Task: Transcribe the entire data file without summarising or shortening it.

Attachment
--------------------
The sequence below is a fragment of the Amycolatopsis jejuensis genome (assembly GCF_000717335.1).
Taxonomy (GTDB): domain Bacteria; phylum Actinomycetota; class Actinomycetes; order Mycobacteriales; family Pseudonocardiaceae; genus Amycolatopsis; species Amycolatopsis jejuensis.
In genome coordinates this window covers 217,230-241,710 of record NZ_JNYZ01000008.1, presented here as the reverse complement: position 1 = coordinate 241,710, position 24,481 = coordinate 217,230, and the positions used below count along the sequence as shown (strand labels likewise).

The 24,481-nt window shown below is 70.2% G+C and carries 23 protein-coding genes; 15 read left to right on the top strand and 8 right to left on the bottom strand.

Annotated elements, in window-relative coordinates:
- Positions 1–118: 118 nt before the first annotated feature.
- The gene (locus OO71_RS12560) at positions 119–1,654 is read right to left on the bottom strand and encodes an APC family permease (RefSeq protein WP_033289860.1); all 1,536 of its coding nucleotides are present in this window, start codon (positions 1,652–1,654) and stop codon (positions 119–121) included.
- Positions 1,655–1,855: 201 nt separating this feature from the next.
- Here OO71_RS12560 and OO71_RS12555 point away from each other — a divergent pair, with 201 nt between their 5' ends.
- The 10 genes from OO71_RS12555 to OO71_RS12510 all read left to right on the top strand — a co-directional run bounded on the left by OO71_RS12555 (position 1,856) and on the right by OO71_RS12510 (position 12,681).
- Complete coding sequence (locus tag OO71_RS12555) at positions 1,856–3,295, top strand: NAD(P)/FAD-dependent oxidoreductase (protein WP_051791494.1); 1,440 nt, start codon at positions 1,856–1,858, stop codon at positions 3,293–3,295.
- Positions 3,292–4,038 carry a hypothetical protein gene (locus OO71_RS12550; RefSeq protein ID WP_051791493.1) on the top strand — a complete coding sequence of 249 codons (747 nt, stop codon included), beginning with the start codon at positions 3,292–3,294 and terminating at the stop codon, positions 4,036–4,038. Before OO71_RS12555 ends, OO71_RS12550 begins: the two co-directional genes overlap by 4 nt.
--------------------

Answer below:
The sequence below is a fragment of the Amycolatopsis jejuensis genome (assembly GCF_000717335.1).
Taxonomy (GTDB): domain Bacteria; phylum Actinomycetota; class Actinomycetes; order Mycobacteriales; family Pseudonocardiaceae; genus Amycolatopsis; species Amycolatopsis jejuensis.
In genome coordinates this window covers 217,230-241,710 of record NZ_JNYZ01000008.1, presented here as the reverse complement: position 1 = coordinate 241,710, position 24,481 = coordinate 217,230, and the positions used below count along the sequence as shown (strand labels likewise).

The 24,481-nt window shown below is 70.2% G+C and carries 23 protein-coding genes; 15 read left to right on the top strand and 8 right to left on the bottom strand.

Annotated elements, in window-relative coordinates:
- Positions 1–118: 118 nt before the first annotated feature.
- The gene (locus OO71_RS12560) at positions 119–1,654 is read right to left on the bottom strand and encodes an APC family permease (RefSeq protein WP_033289860.1); all 1,536 of its coding nucleotides are present in this window, start codon (positions 1,652–1,654) and stop codon (positions 119–121) included.
- Positions 1,655–1,855: 201 nt separating this feature from the next.
- Here OO71_RS12560 and OO71_RS12555 point away from each other — a divergent pair, with 201 nt between their 5' ends.
- The 10 genes from OO71_RS12555 to OO71_RS12510 all read left to right on the top strand — a co-directional run bounded on the left by OO71_RS12555 (position 1,856) and on the right by OO71_RS12510 (position 12,681).
- Complete coding sequence (locus tag OO71_RS12555) at positions 1,856–3,295, top strand: NAD(P)/FAD-dependent oxidoreductase (protein WP_051791494.1); 1,440 nt, start codon at positions 1,856–1,858, stop codon at positions 3,293–3,295.
- Positions 3,292–4,038 carry a hypothetical protein gene (locus OO71_RS12550; RefSeq protein ID WP_051791493.1) on the top strand — a complete coding sequence of 249 codons (747 nt, stop codon included), beginning with the start codon at positions 3,292–3,294 and terminating at the stop codon, positions 4,036–4,038. Before OO71_RS12555 ends, OO71_RS12550 begins: the two co-directional genes overlap by 4 nt.